Democracy

I believe Gandhi is the only person who knew about real democracy — not democracy as the right to go and buy what you want, but democracy as the responsibility to be accountable to everyone around you. Democracy begins with freedom from hunger, freedom from unemployment, freedom from fear, and freedom from hatred. To me, those are the real freedoms on the basis of which good human societies are based. 

Vandana Shiva

America is the poster child for collapsed social trust.

Fareed Zakaria 

 

According to Joe Biden, as he said at the White House correspondents’ dinner, “American democracy is not a reality show. It’s not a reality show. It’s reality itself.”

Very passionate, but he’s wrong. American democracy, is in fact, very much a reality show. Reality itself  is capitalism—the ‘invisible hand’ with which property owners invest their capital—manipulating, exploiting and destroying communities all around the world. Liberal democracy is a game, in which some people claim they can control capitalism. Just like a reality TV show.

The contestants (politicians) participate in various activities (debates, rallies, media appearances, canvassing...) hoping to be chosen by the viewers (electorate). If chosen, they generally have four years to prove themselves to avoid being voted off the island of economic control. The producers of the show (corporations, hedge funds, the IMF, Davos attendees, think tanks...) are permitted to fill all forms of media with their expectations (low taxes, privatization, de-regulation, high stock prices...) as challenges for the politicians to meet. Even politicians who truly wish to put people before profits, have no power to do so under the current system.

If voting could actually change anything, it would be illegal.

Noam Chomsky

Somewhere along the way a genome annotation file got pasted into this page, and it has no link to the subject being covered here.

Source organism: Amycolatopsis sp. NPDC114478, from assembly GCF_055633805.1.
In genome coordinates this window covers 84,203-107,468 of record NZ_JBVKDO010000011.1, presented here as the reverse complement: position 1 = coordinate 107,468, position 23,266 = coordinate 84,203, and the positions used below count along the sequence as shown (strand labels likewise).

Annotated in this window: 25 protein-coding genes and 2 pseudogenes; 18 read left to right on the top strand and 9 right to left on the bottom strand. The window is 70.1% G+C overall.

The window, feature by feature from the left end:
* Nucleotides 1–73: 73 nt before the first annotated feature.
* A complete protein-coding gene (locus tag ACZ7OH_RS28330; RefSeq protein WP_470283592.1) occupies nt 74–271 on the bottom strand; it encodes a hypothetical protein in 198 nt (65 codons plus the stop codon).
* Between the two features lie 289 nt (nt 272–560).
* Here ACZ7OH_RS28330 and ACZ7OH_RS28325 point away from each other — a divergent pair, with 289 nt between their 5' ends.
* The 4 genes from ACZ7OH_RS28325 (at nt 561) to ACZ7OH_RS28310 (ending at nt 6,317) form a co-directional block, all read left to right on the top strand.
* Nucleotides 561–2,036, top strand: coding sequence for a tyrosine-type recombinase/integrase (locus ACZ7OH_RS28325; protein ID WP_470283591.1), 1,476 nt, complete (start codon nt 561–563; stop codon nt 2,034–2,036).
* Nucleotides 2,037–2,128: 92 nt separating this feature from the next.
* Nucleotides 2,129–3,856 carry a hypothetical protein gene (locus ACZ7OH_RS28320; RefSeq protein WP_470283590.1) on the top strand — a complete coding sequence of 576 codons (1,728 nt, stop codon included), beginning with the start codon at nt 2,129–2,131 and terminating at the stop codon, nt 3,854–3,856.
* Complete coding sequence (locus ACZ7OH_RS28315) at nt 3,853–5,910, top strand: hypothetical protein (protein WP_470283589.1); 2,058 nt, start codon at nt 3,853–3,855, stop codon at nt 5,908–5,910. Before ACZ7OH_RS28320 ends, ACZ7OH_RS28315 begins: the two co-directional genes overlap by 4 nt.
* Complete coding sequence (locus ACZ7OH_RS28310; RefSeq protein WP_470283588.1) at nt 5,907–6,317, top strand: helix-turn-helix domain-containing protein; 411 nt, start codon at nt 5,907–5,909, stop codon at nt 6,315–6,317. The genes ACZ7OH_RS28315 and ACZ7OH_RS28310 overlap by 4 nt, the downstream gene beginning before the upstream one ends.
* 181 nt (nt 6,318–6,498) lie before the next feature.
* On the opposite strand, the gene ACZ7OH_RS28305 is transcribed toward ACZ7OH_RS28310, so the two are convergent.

Barack Obama’s election in 2008 was a great victory in the struggle against racism, but changed nothing about the roots of the system—property. Under Obama’s leadership, banks and corporations were given hundreds of billions of dollars to compensate for their losses gambling on a pyramid scheme they’d created in the real estate market—because they were “too big to fail”. The depression of the 1930’s had forced governments to regulate finance, but by the 1970’s another crisis of capitalism saw neoliberals call for de-regulation and smaller government which led right back to a collapse of the banking industry in 2008.

It is understandable then, why so many people don't bother to vote. Those in power are often able to design the voting boundaries in their own favour, and even exclude some people from voting at all. Most elections are a popularity contest based on who can raise the most money. Those elected representatives are pressured in various ways to support corporate interests or face the prospect of explaining to the public why their jobs are gone.

We don’t gather together to discuss issues but instead we’re all in our own bubbles of information and every few years get to make one choice. If people even bother to vote, they often hold their nose and choose the least worst option or ‘vote the bums out’ as a punishment. So, instead of deciding together how our world should be, we give someone the power to decide everything and all we have is the right to fire them at the end. Imagine if your life worked that way—once every four years you could choose the person who will decide everything for you. Who would consider that any sort of freedom. This top down process removes the essential ingredient: participation, from what we call democracy.

The liberal democratic systems governing much of the world were designed by slave owners hundreds of years ago to manage their collective property rights. Why would we expect equality from such a system. Even if everyone is allowed to vote in some cases, the outcomes are still decided by wealthy property owners either through funding campaigns or control of media and other institutions.

The idea that we need leaders is yet another myth—one of those stories we’ve been told literally for millennia. When people organize together, we develop better ideas. Brainstorming is democracy. This is not to say that we don’t need leadership, but rather that it should be collective leadership. There are situations which require decisions with no time for discussion—like an operating room where someone must decide and act quickly or a patient may die. But aside from emergency situations, even an operating room can be run democratically. Positions of leadership should be earned by inspiring confidence in the community, not by holding power over it. Elections have been turned into rituals without any substance. Politicians and pundits live for ‘election season’ in which someone will be crowned with a symbol of power when the real power always lies with those behind the scenes who own the most property.

We need to begin building a new system to govern the world.

Democracy From Below